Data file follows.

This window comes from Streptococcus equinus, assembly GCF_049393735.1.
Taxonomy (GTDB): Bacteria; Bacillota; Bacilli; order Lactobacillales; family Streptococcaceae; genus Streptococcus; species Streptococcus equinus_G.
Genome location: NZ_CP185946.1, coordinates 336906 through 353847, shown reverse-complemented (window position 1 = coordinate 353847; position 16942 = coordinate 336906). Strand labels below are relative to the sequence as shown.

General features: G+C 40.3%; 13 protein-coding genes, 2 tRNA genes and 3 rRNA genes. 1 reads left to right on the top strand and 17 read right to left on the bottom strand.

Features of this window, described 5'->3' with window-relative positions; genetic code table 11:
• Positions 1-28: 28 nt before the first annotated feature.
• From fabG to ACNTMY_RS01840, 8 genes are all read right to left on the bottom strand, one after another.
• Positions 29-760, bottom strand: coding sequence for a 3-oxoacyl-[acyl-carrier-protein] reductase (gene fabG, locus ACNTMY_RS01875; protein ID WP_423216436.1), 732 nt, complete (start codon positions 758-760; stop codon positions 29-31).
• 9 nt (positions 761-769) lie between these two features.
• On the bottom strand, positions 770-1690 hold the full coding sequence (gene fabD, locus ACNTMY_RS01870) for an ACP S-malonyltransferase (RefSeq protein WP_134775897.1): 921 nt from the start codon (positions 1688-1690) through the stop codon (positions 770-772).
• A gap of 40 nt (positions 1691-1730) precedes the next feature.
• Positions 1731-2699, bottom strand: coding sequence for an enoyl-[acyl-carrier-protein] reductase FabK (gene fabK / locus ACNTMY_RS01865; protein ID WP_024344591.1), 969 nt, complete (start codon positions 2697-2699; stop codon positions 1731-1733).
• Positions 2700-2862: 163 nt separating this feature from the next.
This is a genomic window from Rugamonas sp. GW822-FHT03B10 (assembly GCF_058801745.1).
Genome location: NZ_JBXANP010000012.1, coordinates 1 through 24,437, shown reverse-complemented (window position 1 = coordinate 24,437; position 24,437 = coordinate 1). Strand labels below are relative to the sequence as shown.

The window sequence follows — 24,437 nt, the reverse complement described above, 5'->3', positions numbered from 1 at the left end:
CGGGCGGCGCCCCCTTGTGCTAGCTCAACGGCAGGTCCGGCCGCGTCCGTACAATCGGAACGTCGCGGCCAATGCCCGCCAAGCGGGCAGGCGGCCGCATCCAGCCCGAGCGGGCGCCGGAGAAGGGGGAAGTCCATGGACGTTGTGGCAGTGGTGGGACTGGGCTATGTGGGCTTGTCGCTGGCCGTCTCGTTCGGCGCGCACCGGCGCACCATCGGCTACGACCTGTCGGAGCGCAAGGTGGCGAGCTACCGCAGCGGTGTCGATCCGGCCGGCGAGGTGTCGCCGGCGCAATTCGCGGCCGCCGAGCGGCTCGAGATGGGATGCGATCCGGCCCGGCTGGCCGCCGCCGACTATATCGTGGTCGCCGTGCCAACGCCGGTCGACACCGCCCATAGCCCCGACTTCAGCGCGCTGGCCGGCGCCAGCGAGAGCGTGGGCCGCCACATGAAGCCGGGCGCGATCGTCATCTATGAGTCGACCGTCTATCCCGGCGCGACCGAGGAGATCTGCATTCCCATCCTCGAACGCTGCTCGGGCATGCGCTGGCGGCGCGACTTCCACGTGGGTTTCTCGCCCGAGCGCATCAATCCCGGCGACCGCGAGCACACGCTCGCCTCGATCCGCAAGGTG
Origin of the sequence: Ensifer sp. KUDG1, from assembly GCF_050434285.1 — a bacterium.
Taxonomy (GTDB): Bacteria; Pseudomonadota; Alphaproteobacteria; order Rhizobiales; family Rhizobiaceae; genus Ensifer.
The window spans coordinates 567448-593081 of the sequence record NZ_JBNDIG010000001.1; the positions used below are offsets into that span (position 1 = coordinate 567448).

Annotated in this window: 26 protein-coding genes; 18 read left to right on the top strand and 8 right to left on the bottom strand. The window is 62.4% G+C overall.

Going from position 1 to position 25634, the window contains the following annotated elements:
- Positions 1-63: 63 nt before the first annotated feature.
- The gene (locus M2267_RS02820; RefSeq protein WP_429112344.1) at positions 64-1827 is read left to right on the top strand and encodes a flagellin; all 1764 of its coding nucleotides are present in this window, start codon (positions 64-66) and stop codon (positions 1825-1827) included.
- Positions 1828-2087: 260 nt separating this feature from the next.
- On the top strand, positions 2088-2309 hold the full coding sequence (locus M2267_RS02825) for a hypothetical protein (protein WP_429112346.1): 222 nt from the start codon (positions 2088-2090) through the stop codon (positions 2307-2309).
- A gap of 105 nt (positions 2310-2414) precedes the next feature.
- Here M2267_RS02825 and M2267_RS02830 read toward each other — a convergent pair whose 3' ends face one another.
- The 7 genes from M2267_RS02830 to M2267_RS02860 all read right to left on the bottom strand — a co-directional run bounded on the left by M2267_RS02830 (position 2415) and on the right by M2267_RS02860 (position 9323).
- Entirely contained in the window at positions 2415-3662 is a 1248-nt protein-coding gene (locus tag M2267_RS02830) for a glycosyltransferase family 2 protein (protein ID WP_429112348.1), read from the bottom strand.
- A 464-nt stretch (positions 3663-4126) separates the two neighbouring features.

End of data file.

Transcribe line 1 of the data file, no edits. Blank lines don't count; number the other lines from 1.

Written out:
This window comes from Streptococcus equinus, assembly GCF_049393735.1.